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Hey. My friend had his bike stolen from Los Feliz and Riverside. It is a Bianchi Milano Cafe Racer. Black. Like the one in the photo but with a bigger seat. Seat has a tear with black tape on it and there is a green "laughing squid" sticker covering the lame coffee cup decal on the seat tube. It has a tail rack with Jandd panniers. It was locked up in his secure parking and now it's gone. Keep your eyes peeled please. Thanks.
in the history of the world, at least going back to the time of Caesar Augustus, has anyone ever found their stolen bicycle? i believe they are not stolen, but rather rerouted to another dimension by time travelers attempting to learn more about our culture. if you'd like to hear more about my theory, i will be discussing this along with why i keep finding dead cockroaches underneath my refrigerator tonight on Coast To Coast AM with Art Bell.
oh fuck.... i was just talking to a co-worker about conspiracy theories and all kinds of neat shit... and the name ART BELL came up. weird... my first 28 1/4 years of life i had never heard the name and now i hear it for the 2nd time in as many days.
and i think you're right.... i don't know of a single person ever finding their "lost" bike.
hi liz! yes, i've been out of the scene for a bit while finishing up my boat project. barely been on a bike in 3 weeks. michael did surprise me with a visit while i was working in the boat yard. that was nice. as soon as i'm done and sailed her down here, i'll start riding and training again. til then, all teak and varnish. here's pic along with my dad.
Regarding the "did anyone ever recover a bike" question:
Quite a bunch of years ago my bike was stolen from in front of Café Tropical on Sunset in Silverlake.
About a year later, I was driving with a friend down Sunset, just a few blocks away, and I saw a guy on my bike. I couldn't believe it! I started yelling, and wouldn’t you know it, there was an LAPD cruiser right next to us, too. So we all pulled over - me, my friend, LAPD, and the guy on my bike - and I told the whole story. The guy on the bike started denying, but his story kept changing. I have to say (to its credit) that LAPD was very fair. They didn't believe me or him, initially, though when the origin of the guy's possession of the bike kept changing, suspicion rose.
But I had an ace up my sleeve. I asked the cop if he'd mind if I removed the seat post of the bike - I'd stuffed one of my business cards up there. You should have seen the guy sweat when I got an allen wrench out of my tool box, popped the seat post out, and my business card appeared!
I had another bike stolen from near the same spot many years later.
Didn't get that one back.
What happened next was kind of funny, too. Through all the different stories, it seemed pretty clear to me that the guy probably wasn't the thief - he was likely somebody who'd bought it from the thief. He hardly spoke English, and was pretty scared. There were two cops - one was an older, and very old-school LAPD guy; the other was a younger, female cop. The thing was, having proved the bike was mine didn't procedurally mean I could just take it back - which is really what I wanted.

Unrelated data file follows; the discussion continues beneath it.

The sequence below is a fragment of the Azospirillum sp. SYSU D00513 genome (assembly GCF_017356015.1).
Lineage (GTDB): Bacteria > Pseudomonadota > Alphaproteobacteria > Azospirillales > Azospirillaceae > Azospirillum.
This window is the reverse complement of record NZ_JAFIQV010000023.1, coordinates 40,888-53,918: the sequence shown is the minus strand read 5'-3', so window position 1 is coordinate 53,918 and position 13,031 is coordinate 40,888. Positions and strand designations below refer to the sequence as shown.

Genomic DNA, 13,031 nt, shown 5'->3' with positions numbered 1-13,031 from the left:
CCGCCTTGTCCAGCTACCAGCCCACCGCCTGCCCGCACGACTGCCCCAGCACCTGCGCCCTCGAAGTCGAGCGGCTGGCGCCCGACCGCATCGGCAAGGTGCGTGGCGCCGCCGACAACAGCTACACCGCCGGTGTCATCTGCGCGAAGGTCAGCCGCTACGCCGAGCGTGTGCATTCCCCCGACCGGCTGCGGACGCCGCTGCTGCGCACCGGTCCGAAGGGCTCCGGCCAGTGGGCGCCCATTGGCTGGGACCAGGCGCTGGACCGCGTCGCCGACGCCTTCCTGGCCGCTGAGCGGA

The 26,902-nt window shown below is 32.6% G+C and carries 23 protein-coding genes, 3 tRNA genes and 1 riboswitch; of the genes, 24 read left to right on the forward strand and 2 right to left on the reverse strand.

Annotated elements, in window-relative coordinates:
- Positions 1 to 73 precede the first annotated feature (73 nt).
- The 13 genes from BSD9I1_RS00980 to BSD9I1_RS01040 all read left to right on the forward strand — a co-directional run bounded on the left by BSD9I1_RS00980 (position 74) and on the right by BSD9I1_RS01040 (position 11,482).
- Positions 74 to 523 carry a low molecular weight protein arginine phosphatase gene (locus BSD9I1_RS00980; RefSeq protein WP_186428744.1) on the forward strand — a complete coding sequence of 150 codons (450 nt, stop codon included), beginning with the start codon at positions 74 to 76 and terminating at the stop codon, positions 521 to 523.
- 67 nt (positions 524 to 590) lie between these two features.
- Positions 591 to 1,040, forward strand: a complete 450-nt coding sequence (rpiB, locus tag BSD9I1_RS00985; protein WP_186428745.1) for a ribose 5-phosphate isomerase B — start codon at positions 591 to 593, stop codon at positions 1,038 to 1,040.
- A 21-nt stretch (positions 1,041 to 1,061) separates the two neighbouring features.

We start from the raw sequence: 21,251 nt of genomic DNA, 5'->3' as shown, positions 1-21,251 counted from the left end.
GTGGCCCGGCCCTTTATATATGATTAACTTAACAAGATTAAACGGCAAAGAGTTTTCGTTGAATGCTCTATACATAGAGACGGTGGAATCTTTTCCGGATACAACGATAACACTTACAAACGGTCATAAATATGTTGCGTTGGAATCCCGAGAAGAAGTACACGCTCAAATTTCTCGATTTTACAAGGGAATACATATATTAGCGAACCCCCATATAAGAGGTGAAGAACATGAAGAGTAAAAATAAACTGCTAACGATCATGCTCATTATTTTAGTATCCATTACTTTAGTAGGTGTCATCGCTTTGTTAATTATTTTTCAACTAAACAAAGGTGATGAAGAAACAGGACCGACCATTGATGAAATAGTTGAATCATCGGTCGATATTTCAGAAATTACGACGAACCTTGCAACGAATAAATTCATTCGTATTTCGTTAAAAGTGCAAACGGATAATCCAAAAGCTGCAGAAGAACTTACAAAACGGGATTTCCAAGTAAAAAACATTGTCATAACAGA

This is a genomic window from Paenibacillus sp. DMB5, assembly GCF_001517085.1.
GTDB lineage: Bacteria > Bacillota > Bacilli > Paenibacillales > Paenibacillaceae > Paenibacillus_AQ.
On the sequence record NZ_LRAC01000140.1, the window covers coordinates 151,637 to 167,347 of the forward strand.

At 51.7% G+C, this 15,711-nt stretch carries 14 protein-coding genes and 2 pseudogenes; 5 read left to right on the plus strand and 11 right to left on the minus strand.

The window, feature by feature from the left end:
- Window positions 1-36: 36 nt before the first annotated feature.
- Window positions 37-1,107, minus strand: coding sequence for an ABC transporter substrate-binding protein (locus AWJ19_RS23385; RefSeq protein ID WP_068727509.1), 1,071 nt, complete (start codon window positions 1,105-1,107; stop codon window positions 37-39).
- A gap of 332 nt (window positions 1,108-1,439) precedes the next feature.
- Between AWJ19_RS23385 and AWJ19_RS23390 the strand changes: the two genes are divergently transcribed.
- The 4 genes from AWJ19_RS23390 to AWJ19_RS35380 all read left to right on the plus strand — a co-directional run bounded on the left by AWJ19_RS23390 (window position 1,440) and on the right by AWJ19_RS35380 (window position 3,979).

So the older cop starts to get the cuffs out. But the younger one says, "wait, we can just resolve this - just give the guy back his bike and we can all go on our way, otherwise it's a hassle for everybody." The other cop starts to take an even harder line - throw the book at the guy, to hell with the owner of the bike, he can get it from evidence when the thing's resolved. Back and forth. Meanwhile, the guy who was riding the bike is sweating like crazy, and I'm realizing this is all an act. Finally, the thief - or possessor of the bike - goes nuts and starts BEGGING the cops to just let him give me back my bike.
So they put it on me: press charges, or just take the bike back.
Maybe I should have pressed charges, but I really wanted my bike back. At that point, I need a bike, badly, and I hadn't been able to afford to replace the one that I'd lost. So I took the bike. The thief was so relieved he actually started thanking me profusely. I remember throwing the bike into my friend's car and thinking that I'd somehow done this poor guy a favor - crazy! - and also being impressed that there actually is such a thing as "good cop/bad cop," and I'd seen it played out, beautifully, on the streets of L.A....
Dang! That's awesome! That's a happy ending story! And that's totally funny how you said you somehow felt like you were doing him a favor. I'm not sure what I'd do in that situation! But congrats on getting your bike back!
that was pretty wise on the part of the cops to play the good cop bad cop in this situation... had they just taken the bike from the guy and given it to you without sweating him hard they may have punished an innocent person who bought the bike unknowingly... but instead they flushed it out of him and made him sweat. they pulled a bit of a solomon.